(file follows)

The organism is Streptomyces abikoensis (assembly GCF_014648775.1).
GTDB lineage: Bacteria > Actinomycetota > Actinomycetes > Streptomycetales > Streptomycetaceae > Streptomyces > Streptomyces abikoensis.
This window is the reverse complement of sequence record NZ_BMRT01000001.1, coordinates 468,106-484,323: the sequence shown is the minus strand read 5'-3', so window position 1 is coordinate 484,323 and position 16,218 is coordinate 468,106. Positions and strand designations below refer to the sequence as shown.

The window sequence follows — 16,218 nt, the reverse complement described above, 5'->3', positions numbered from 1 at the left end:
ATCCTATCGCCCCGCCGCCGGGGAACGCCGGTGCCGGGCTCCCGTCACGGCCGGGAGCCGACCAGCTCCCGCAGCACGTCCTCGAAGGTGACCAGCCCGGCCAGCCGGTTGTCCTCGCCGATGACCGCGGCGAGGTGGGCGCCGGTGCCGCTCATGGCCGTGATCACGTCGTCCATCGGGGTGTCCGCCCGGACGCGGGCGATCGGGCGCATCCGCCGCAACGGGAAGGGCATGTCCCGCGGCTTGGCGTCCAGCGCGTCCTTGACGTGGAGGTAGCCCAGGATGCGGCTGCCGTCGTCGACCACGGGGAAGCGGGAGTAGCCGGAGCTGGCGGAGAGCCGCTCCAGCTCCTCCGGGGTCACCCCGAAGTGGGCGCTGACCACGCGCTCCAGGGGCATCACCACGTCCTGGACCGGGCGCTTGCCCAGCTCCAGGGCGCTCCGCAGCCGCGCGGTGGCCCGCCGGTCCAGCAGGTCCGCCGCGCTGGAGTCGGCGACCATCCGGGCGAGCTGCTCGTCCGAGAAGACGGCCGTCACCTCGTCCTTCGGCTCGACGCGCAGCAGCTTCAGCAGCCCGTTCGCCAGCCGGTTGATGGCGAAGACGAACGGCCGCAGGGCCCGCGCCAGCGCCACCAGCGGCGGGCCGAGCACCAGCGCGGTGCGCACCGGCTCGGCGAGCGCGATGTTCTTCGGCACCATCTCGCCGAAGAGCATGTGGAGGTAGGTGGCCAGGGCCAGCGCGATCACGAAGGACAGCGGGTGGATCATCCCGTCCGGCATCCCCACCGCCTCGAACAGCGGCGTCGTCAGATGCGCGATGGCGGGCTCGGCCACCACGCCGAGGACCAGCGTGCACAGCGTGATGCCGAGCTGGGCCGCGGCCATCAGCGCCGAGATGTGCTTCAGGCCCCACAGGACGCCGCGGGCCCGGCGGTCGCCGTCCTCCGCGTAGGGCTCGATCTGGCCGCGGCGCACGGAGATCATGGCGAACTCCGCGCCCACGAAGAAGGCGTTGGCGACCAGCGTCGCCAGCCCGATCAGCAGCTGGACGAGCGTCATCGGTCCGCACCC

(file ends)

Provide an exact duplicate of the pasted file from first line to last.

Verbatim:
The organism is Streptomyces abikoensis (assembly GCF_014648775.1).
GTDB lineage: Bacteria > Actinomycetota > Actinomycetes > Streptomycetales > Streptomycetaceae > Streptomyces > Streptomyces abikoensis.
This window is the reverse complement of sequence record NZ_BMRT01000001.1, coordinates 468,106-484,323: the sequence shown is the minus strand read 5'-3', so window position 1 is coordinate 484,323 and position 16,218 is coordinate 468,106. Positions and strand designations below refer to the sequence as shown.

The window sequence follows — 16,218 nt, the reverse complement described above, 5'->3', positions numbered from 1 at the left end:
ATCCTATCGCCCCGCCGCCGGGGAACGCCGGTGCCGGGCTCCCGTCACGGCCGGGAGCCGACCAGCTCCCGCAGCACGTCCTCGAAGGTGACCAGCCCGGCCAGCCGGTTGTCCTCGCCGATGACCGCGGCGAGGTGGGCGCCGGTGCCGCTCATGGCCGTGATCACGTCGTCCATCGGGGTGTCCGCCCGGACGCGGGCGATCGGGCGCATCCGCCGCAACGGGAAGGGCATGTCCCGCGGCTTGGCGTCCAGCGCGTCCTTGACGTGGAGGTAGCCCAGGATGCGGCTGCCGTCGTCGACCACGGGGAAGCGGGAGTAGCCGGAGCTGGCGGAGAGCCGCTCCAGCTCCTCCGGGGTCACCCCGAAGTGGGCGCTGACCACGCGCTCCAGGGGCATCACCACGTCCTGGACCGGGCGCTTGCCCAGCTCCAGGGCGCTCCGCAGCCGCGCGGTGGCCCGCCGGTCCAGCAGGTCCGCCGCGCTGGAGTCGGCGACCATCCGGGCGAGCTGCTCGTCCGAGAAGACGGCCGTCACCTCGTCCTTCGGCTCGACGCGCAGCAGCTTCAGCAGCCCGTTCGCCAGCCGGTTGATGGCGAAGACGAACGGCCGCAGGGCCCGCGCCAGCGCCACCAGCGGCGGGCCGAGCACCAGCGCGGTGCGCACCGGCTCGGCGAGCGCGATGTTCTTCGGCACCATCTCGCCGAAGAGCATGTGGAGGTAGGTGGCCAGGGCCAGCGCGATCACGAAGGACAGCGGGTGGATCATCCCGTCCGGCATCCCCACCGCCTCGAACAGCGGCGTCGTCAGATGCGCGATGGCGGGCTCGGCCACCACGCCGAGGACCAGCGTGCACAGCGTGATGCCGAGCTGGGCCGCGGCCATCAGCGCCGAGATGTGCTTCAGGCCCCACAGGACGCCGCGGGCCCGGCGGTCGCCGTCCTCCGCGTAGGGCTCGATCTGGCCGCGGCGCACGGAGATCATGGCGAACTCCGCGCCCACGAAGAAGGCGTTGGCGACCAGCGTCGCCAGCCCGATCAGCAGCTGGACGAGCGTCATCGGTCCGCACCC